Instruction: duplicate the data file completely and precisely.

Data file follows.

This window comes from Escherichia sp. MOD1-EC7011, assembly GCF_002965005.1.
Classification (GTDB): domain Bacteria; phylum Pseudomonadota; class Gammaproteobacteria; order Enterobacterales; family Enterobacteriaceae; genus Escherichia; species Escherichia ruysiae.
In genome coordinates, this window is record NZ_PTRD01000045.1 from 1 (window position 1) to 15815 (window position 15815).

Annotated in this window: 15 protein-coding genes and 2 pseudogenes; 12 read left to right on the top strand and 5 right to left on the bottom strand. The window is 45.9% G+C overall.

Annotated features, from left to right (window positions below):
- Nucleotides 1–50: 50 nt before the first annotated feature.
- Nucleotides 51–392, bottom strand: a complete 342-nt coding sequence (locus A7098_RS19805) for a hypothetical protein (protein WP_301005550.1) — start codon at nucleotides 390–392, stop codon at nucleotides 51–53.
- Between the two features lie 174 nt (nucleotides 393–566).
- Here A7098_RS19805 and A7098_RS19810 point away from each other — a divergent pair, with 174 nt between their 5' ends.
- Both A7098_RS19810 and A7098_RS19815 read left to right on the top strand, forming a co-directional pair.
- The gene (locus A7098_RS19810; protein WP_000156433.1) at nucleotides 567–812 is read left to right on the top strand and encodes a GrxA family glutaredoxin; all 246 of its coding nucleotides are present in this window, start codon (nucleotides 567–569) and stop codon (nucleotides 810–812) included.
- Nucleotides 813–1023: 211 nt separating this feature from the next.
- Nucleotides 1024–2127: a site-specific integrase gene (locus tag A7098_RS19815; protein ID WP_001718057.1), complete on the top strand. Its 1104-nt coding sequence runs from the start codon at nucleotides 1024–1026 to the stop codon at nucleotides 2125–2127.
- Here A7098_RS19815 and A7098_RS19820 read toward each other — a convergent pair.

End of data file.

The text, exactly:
This window comes from Escherichia sp. MOD1-EC7011, assembly GCF_002965005.1.
Classification (GTDB): domain Bacteria; phylum Pseudomonadota; class Gammaproteobacteria; order Enterobacterales; family Enterobacteriaceae; genus Escherichia; species Escherichia ruysiae.
In genome coordinates, this window is record NZ_PTRD01000045.1 from 1 (window position 1) to 15815 (window position 15815).

Annotated in this window: 15 protein-coding genes and 2 pseudogenes; 12 read left to right on the top strand and 5 right to left on the bottom strand. The window is 45.9% G+C overall.

Annotated features, from left to right (window positions below):
- Nucleotides 1–50: 50 nt before the first annotated feature.
- Nucleotides 51–392, bottom strand: a complete 342-nt coding sequence (locus A7098_RS19805) for a hypothetical protein (protein WP_301005550.1) — start codon at nucleotides 390–392, stop codon at nucleotides 51–53.
- Between the two features lie 174 nt (nucleotides 393–566).
- Here A7098_RS19805 and A7098_RS19810 point away from each other — a divergent pair, with 174 nt between their 5' ends.
- Both A7098_RS19810 and A7098_RS19815 read left to right on the top strand, forming a co-directional pair.
- The gene (locus A7098_RS19810; protein WP_000156433.1) at nucleotides 567–812 is read left to right on the top strand and encodes a GrxA family glutaredoxin; all 246 of its coding nucleotides are present in this window, start codon (nucleotides 567–569) and stop codon (nucleotides 810–812) included.
- Nucleotides 813–1023: 211 nt separating this feature from the next.
- Nucleotides 1024–2127: a site-specific integrase gene (locus tag A7098_RS19815; protein ID WP_001718057.1), complete on the top strand. Its 1104-nt coding sequence runs from the start codon at nucleotides 1024–1026 to the stop codon at nucleotides 2125–2127.
- Here A7098_RS19815 and A7098_RS19820 read toward each other — a convergent pair.